Monday, July 04, 2011

John Ashbery - The One Thing That Can Save America

The One Thing That Can Save America
John Ashbery

Is anything central?
Orchards flung out on the land,
Urban forests, rustic plantations, knee-high hills?
Are place names central?
Elm Grove, Adcock Corner, Story Book Farm?
As they concur with a rush at eye level
Beating themselves into eyes which have had enough
Thank you, no more thank you.
And they come on like scenery mingled with darkness
The damp plains, overgrown suburbs,
Places of known civic pride, of civil obscurity.

These are connected to my version of America
But the juice is elsewhere.
This morning as I walked out of your room
After breakfast crosshatched with
Backward and forward glances, backward into light,
Forward into unfamiliar light,
Was it our doing, and was it
The material, the lumber of life, or of lives
We were measuring, counting?
A mood soon to be forgotten
In crossed girders of light, cool downtown shadow
In this morning that has seized us again?

I know that I braid too much on my own
Snapped-off perceptions of things as they come to me.
They are private and always will be.
Where then are the private turns of event
Destined to bloom later like golden chimes
Released over a city from a highest tower?
The quirky things that happen to me, and I tell you,
And you know instantly what I mean?
What remote orchard reached by winding roads
Hides them? Where are these roots?

It is the lumps and trials
That tell us whether we shall be known
And whether our fate can be exemplary, like a star.
All the rest is waiting
For a letter that never arrives,
Day after day, the exasperation
Until finally you have ripped it open not knowing what it is,
The two envelope halves lying on a plate.
The message was wise, and seemingly
Dictated a long time ago, but its time has still
Not arrived, telling of danger, and the mostly limited
Steps that can be taken against danger
Now and in the future, in cool yards,
In quiet small houses in the country,
Our country, in fenced areas, in cool shady streets.


At 7/05/2011 8:07 AM, Blogger Delia Psyche said...

I've always liked this poem and loved this poet, but now my first thought is "I wish he'd really tell us something that could save America, 'the mostly limited steps that can be taken against' the dangers besetting us. Something to disinter us from the deep shit in which we are submerged. Instead of amusingly undercutting the title by thwarting our expectation of some socio-political wisdom. (Well, you might expect that if you were unacquainted with Ashbery.) Maybe this poem is the product of an era when America was more secure in its hegemony.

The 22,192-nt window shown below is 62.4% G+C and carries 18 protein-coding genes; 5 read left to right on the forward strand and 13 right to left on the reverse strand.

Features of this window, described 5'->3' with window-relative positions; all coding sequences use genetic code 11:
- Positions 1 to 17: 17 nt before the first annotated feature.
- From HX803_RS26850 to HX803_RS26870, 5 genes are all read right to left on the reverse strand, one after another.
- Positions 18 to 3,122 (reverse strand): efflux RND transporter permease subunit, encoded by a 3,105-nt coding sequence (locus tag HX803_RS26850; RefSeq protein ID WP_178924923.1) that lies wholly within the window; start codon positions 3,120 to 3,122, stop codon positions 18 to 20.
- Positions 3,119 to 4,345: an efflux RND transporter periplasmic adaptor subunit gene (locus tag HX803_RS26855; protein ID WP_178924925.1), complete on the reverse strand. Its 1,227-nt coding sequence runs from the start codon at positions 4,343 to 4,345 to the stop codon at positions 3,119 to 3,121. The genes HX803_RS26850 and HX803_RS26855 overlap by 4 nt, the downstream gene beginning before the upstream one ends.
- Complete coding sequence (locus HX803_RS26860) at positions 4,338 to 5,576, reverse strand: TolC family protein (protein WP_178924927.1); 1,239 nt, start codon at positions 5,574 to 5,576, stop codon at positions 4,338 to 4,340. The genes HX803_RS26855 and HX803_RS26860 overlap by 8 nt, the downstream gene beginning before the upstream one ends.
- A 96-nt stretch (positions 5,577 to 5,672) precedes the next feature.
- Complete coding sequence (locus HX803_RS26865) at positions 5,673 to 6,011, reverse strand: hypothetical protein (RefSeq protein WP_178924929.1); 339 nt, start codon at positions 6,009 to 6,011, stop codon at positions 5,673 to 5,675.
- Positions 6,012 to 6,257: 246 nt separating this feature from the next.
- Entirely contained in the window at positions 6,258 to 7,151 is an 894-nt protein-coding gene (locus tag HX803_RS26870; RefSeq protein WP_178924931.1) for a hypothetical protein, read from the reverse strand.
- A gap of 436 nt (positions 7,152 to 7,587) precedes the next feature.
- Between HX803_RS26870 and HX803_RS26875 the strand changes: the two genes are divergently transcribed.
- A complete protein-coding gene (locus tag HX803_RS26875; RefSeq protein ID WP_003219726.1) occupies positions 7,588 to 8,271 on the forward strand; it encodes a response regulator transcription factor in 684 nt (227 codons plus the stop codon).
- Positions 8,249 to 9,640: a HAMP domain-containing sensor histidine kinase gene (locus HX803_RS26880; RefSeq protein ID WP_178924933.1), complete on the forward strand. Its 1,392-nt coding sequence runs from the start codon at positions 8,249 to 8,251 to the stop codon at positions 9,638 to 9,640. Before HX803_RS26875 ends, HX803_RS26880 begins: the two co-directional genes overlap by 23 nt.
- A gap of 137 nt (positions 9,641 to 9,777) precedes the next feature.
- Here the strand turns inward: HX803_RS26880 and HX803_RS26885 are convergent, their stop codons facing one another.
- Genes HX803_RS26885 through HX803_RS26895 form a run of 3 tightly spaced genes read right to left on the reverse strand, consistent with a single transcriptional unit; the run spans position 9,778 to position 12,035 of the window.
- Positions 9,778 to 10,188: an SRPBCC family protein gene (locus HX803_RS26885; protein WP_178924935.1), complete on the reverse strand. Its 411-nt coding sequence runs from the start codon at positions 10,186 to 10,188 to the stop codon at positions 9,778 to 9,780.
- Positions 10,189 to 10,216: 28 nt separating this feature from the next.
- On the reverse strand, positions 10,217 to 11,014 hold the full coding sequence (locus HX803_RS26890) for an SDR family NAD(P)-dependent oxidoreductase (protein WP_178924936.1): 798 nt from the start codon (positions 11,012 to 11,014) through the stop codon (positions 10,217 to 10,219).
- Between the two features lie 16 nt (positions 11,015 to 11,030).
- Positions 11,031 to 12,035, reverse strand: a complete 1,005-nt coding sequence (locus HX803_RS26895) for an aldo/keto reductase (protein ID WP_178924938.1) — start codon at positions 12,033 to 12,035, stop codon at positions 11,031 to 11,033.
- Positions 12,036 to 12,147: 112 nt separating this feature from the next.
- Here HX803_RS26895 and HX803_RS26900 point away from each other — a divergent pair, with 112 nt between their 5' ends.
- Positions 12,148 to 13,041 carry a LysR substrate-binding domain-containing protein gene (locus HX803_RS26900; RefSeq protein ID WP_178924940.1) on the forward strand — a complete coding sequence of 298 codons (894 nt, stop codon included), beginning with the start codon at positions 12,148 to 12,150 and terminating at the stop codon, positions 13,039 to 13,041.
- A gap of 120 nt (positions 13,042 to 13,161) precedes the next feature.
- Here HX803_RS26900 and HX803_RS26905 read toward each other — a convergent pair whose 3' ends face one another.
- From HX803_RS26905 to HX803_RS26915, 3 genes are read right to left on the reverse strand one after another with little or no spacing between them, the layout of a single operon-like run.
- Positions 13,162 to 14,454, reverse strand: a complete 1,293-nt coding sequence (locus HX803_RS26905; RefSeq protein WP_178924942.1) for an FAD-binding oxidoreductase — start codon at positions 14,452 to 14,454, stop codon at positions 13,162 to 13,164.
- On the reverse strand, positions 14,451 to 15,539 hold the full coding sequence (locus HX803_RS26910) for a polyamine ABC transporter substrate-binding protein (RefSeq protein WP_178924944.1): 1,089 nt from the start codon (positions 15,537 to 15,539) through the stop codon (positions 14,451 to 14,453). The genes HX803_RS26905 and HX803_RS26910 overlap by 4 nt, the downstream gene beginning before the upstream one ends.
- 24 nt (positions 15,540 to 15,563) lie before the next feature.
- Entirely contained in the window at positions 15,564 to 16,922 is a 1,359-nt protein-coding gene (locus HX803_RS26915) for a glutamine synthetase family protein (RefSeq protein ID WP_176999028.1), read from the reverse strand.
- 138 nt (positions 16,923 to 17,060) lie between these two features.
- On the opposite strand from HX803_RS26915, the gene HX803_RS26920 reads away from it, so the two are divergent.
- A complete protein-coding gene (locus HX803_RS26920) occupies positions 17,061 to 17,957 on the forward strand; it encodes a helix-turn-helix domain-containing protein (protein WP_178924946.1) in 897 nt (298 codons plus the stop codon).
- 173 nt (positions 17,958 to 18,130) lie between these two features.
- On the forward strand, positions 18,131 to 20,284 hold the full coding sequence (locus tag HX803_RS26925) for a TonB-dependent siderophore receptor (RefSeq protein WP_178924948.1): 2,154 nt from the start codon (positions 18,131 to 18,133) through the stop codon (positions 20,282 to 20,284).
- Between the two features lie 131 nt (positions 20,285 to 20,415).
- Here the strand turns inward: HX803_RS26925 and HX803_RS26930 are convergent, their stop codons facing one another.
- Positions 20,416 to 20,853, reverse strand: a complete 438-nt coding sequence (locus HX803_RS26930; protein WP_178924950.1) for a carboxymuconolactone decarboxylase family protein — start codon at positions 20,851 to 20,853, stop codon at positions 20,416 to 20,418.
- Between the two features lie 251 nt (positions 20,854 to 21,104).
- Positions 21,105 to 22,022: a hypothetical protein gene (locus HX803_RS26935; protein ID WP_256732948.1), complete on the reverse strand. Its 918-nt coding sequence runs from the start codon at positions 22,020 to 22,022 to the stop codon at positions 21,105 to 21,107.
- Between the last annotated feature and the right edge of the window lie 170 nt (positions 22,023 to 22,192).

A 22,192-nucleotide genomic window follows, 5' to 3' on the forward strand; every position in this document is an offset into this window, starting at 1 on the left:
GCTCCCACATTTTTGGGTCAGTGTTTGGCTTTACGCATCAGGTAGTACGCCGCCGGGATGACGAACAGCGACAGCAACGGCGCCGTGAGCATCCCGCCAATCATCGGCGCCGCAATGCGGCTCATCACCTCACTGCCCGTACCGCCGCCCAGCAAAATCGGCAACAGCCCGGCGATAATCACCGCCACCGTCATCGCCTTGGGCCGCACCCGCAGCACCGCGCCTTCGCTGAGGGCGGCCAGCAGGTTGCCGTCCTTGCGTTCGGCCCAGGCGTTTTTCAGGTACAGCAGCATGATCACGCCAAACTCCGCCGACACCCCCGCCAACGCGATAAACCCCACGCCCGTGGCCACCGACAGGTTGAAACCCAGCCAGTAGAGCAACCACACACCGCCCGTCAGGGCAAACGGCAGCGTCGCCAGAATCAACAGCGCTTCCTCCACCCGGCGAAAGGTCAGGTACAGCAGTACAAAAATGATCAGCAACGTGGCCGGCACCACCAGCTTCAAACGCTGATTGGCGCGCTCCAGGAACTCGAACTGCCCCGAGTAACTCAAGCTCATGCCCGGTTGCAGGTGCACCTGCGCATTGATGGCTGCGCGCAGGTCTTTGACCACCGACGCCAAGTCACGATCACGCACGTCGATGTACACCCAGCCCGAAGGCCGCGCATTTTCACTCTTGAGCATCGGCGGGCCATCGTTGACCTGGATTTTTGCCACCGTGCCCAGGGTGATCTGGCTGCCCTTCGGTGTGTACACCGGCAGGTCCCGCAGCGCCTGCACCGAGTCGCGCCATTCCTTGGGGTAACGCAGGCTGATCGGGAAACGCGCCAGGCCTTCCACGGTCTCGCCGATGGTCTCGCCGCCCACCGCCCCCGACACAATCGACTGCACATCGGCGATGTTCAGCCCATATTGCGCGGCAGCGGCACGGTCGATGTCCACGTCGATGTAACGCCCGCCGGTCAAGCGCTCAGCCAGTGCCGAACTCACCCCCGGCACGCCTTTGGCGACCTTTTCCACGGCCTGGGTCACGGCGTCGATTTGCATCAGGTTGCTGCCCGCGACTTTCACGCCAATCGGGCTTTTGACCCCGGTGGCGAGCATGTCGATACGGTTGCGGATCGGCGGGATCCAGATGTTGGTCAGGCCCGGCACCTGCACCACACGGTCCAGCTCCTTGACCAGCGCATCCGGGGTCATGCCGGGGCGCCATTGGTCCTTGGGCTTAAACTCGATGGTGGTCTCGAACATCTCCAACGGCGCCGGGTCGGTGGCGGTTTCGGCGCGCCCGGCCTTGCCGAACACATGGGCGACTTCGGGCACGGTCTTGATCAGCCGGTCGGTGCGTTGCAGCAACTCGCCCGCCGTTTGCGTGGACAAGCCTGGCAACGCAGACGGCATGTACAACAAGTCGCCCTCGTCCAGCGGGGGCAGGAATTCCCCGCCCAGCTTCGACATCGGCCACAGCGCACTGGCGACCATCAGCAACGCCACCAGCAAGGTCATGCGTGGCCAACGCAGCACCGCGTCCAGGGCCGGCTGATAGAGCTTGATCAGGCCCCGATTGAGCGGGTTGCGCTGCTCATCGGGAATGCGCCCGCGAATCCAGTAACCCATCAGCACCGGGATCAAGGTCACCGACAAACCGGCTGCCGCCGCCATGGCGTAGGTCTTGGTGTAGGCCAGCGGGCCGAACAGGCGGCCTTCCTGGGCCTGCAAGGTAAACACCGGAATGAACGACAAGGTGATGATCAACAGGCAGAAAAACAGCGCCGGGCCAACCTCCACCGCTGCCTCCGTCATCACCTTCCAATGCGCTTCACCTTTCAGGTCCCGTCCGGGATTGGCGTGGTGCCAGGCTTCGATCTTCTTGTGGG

At 7/05/2011 8:26 AM, Blogger Delia Psyche said...

I meant to put closing quotation marks in there somewhere, not to write an open-24-hours quotation.

At 7/08/2011 6:31 AM, Blogger John Gallaher said...

"I wish that there was something that could save America, but it appears to me it's just going to stagger along like all the rest, like us."

Or something like that.

At 7/08/2011 7:55 AM, Blogger skholiast said...

"I would like to hear one anecdote of someone being called, pejoratively, sincere. And then had a reaction of embarrassment."

Here's an outlier case: Harold Bloom says it about C.S. Lewis:
"I myself, who have read all of Lewis' poetry, can find in it only the truth of Oscar Wilde's observation: 'All bad poetry is sincere.'"

Of course, Lewis is (1) not really thought of for his poetry; (2) unlikely to have been shamed by this, and (3) was also dead at the time, so, no, it doesn't serve as a counter-example. I suspect if I looked hard enough I could find several other places where H.B. has dropped the same Wildeism, perhaps closer to home; but that's too much work. In any case, I'm guessing that Wilde is the font to which the modern motif of suspicion of sincerity can be traced, and maybe it is really this that Hoagland is trying to get at. Not that this is your main point.

At 7/08/2011 7:58 AM, Blogger John Gallaher said...

SK -

You posted this on the wrong post! I'd like to reply to it. Can I move it?


At 7/08/2011 9:02 AM, Blogger Delia Psyche said...


Is Wilde the font, or is it the anti-rationalism of the French Symbolists and Aesthetes who influenced him, Baudelaire and Pater et al.?

At 7/08/2011 10:02 AM, Blogger Delia Psyche said...

I mean, do you think the anti-rationalism of those movements engendered Wilde's almost Freud-like sense that human behavior isn't rationally motivated, that people are complex and contradictory? Since people are like that, when you try to sincerely express what you yourself think, what you write is likely to be distorted by some subterranean desire. Only when you're insincere--when you strike a pose or pretend to be someone else--do you express what you really think.

At 7/08/2011 10:57 AM, Blogger skholiast said...

yeah, I don't know how that mis-post happened. Something about the refresh button. Sorry about that. I re-sent it on the right thread.

At 7/08/2011 4:56 PM, Blogger John Gallaher said...

David, I'm going to post your responses on the other thread, so we can keep everything in line. Lines are important. It's how we know who goes off the cliff first.

At 7/17/2011 11:32 AM, Anonymous Anonymous said...

A friend just sent me this link, an 'Ashbery for Beginners' by Meghan O'Rourke. I didn't see it listed anywhere n the archives, so have at it:


At 7/18/2011 9:19 AM, Blogger Fuzz Against Junk said...

Send that link to Gary, he's been looking for a key into that place for a long time.


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